I'm heading over there in November/December and will bash a build site out of the jungle and build some sort of cabin/bunkhouse. I hope to have help with a pole building for cat building, and will likely set up from the start to crack out cylinder molded cats. I plan as well to plant Paulownia trees all over the back two acres which should provide the lumber to build boats as fast as I can build boats. True, green, sustainable boat building? Really? I'm going native.

I'll keep you posted.

Sunday, August 12, 2007

So, the new boat project.

So my new boat will be designed to be as practical, as minimalistic, as capable, and of course as fun as possible.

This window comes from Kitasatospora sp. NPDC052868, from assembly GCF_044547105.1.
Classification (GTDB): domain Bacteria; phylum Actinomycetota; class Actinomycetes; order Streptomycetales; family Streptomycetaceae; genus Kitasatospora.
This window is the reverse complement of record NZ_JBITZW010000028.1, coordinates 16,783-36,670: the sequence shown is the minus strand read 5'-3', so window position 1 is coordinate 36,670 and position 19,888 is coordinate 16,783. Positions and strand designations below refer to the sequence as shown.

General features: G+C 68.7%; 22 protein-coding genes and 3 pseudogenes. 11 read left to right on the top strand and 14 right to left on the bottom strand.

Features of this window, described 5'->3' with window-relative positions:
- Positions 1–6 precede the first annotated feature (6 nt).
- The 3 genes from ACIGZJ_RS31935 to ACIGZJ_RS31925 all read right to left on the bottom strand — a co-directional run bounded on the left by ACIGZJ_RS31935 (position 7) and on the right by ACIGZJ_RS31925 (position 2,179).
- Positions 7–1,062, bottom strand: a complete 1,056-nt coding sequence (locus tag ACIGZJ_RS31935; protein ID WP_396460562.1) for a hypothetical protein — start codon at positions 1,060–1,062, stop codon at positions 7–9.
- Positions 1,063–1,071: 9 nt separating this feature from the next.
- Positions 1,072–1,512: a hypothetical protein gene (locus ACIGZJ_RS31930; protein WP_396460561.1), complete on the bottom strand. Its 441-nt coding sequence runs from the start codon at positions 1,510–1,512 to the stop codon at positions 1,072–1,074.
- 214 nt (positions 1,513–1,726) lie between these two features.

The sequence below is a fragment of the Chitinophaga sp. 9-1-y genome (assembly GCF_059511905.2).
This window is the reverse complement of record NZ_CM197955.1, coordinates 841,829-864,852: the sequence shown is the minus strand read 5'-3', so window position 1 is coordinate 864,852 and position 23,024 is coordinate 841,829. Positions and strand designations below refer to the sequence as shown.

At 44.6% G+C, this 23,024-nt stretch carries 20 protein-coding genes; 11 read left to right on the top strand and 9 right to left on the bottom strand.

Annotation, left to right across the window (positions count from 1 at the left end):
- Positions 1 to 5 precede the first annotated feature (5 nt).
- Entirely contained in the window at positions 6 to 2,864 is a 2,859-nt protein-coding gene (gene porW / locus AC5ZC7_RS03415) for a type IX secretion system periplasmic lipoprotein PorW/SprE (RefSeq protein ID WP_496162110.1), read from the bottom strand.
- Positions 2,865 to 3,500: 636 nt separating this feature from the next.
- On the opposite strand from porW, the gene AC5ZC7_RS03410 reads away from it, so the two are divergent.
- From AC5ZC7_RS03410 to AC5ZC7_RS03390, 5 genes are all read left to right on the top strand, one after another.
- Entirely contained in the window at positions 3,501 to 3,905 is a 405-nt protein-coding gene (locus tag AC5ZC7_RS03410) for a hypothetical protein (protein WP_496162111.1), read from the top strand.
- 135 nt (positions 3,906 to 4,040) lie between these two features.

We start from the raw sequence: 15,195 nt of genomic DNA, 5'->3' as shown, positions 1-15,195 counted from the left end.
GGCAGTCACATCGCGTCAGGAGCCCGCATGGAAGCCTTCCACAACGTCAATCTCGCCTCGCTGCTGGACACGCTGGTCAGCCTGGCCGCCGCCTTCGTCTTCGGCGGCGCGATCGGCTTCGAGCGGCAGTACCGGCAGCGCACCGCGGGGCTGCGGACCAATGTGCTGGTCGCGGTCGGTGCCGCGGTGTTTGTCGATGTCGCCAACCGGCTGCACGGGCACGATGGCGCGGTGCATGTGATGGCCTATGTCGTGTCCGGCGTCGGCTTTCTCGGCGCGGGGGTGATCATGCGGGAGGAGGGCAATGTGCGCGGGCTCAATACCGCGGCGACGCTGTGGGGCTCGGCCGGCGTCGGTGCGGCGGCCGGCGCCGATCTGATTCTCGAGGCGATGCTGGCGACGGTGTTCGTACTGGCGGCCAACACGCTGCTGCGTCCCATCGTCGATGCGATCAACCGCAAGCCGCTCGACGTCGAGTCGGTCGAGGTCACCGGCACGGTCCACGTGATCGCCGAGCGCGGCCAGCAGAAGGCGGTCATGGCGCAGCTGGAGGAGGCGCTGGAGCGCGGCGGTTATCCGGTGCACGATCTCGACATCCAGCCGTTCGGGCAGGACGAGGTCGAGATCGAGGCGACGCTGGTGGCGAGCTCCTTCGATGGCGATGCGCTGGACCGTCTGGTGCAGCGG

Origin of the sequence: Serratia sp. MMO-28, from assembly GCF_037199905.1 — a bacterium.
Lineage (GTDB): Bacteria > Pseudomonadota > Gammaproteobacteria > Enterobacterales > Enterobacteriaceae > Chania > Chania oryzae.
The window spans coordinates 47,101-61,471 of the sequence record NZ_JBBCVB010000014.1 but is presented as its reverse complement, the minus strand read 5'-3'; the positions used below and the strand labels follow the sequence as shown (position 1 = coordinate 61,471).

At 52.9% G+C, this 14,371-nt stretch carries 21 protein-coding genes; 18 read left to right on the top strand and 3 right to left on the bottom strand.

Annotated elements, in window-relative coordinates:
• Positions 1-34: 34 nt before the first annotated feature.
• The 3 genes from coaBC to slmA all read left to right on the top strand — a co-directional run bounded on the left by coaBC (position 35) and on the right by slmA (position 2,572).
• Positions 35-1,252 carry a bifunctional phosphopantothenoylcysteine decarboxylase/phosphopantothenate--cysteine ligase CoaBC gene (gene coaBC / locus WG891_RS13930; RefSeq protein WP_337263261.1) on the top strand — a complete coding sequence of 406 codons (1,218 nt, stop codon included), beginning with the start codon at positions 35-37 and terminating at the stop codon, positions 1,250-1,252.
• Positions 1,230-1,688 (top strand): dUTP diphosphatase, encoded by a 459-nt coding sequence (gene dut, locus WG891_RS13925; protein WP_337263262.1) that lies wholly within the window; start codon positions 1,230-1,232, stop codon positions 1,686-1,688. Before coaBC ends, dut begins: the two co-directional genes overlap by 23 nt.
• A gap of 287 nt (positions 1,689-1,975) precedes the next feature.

A question that I've been asked a few times, however, is this: Jay, are you going to build this boat out of renewable resources?

Hell no, I reply, at least not purposely.

Simply by the fact I intend to really build on the cheap I'll obviously engage in a lot of personal recycling, and have already started my scrounge for bits and pieces to work into the boat. But, by and large, none of the plywoods, epoxies, nor sailcloth will have a renewable aspect.

Why? Because it's pointless.